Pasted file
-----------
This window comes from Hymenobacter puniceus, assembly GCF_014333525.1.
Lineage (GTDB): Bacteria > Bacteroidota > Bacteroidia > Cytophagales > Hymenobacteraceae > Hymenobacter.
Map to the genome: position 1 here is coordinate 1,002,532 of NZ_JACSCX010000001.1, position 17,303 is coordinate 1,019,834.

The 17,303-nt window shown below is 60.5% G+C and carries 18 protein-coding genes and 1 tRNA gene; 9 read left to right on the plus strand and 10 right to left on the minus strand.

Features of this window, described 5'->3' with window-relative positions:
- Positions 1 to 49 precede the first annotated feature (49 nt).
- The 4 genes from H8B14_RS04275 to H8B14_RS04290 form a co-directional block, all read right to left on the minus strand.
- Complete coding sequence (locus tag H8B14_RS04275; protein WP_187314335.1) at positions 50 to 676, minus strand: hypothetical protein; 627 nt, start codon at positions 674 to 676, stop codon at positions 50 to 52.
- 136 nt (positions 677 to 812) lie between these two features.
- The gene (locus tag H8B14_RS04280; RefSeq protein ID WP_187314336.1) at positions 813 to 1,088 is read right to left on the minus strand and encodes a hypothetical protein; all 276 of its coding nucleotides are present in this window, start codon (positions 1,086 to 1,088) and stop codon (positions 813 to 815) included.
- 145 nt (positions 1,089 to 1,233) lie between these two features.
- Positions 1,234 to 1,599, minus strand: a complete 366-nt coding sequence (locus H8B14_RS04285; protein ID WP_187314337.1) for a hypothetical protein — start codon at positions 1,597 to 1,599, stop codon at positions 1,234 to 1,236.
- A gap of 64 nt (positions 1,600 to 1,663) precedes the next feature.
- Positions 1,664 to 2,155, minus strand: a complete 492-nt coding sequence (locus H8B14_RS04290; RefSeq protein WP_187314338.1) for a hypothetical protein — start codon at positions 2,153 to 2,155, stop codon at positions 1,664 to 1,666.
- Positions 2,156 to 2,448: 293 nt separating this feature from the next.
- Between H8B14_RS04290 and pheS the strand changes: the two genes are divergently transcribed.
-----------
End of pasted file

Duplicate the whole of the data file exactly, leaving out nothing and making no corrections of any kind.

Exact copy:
This window comes from Hymenobacter puniceus, assembly GCF_014333525.1.
Lineage (GTDB): Bacteria > Bacteroidota > Bacteroidia > Cytophagales > Hymenobacteraceae > Hymenobacter.
Map to the genome: position 1 here is coordinate 1,002,532 of NZ_JACSCX010000001.1, position 17,303 is coordinate 1,019,834.

The 17,303-nt window shown below is 60.5% G+C and carries 18 protein-coding genes and 1 tRNA gene; 9 read left to right on the plus strand and 10 right to left on the minus strand.

Features of this window, described 5'->3' with window-relative positions:
- Positions 1 to 49 precede the first annotated feature (49 nt).
- The 4 genes from H8B14_RS04275 to H8B14_RS04290 form a co-directional block, all read right to left on the minus strand.
- Complete coding sequence (locus tag H8B14_RS04275; protein WP_187314335.1) at positions 50 to 676, minus strand: hypothetical protein; 627 nt, start codon at positions 674 to 676, stop codon at positions 50 to 52.
- 136 nt (positions 677 to 812) lie between these two features.
- The gene (locus tag H8B14_RS04280; RefSeq protein ID WP_187314336.1) at positions 813 to 1,088 is read right to left on the minus strand and encodes a hypothetical protein; all 276 of its coding nucleotides are present in this window, start codon (positions 1,086 to 1,088) and stop codon (positions 813 to 815) included.
- 145 nt (positions 1,089 to 1,233) lie between these two features.
- Positions 1,234 to 1,599, minus strand: a complete 366-nt coding sequence (locus H8B14_RS04285; protein ID WP_187314337.1) for a hypothetical protein — start codon at positions 1,597 to 1,599, stop codon at positions 1,234 to 1,236.
- A gap of 64 nt (positions 1,600 to 1,663) precedes the next feature.
- Positions 1,664 to 2,155, minus strand: a complete 492-nt coding sequence (locus H8B14_RS04290; RefSeq protein WP_187314338.1) for a hypothetical protein — start codon at positions 2,153 to 2,155, stop codon at positions 1,664 to 1,666.
- Positions 2,156 to 2,448: 293 nt separating this feature from the next.
- Between H8B14_RS04290 and pheS the strand changes: the two genes are divergently transcribed.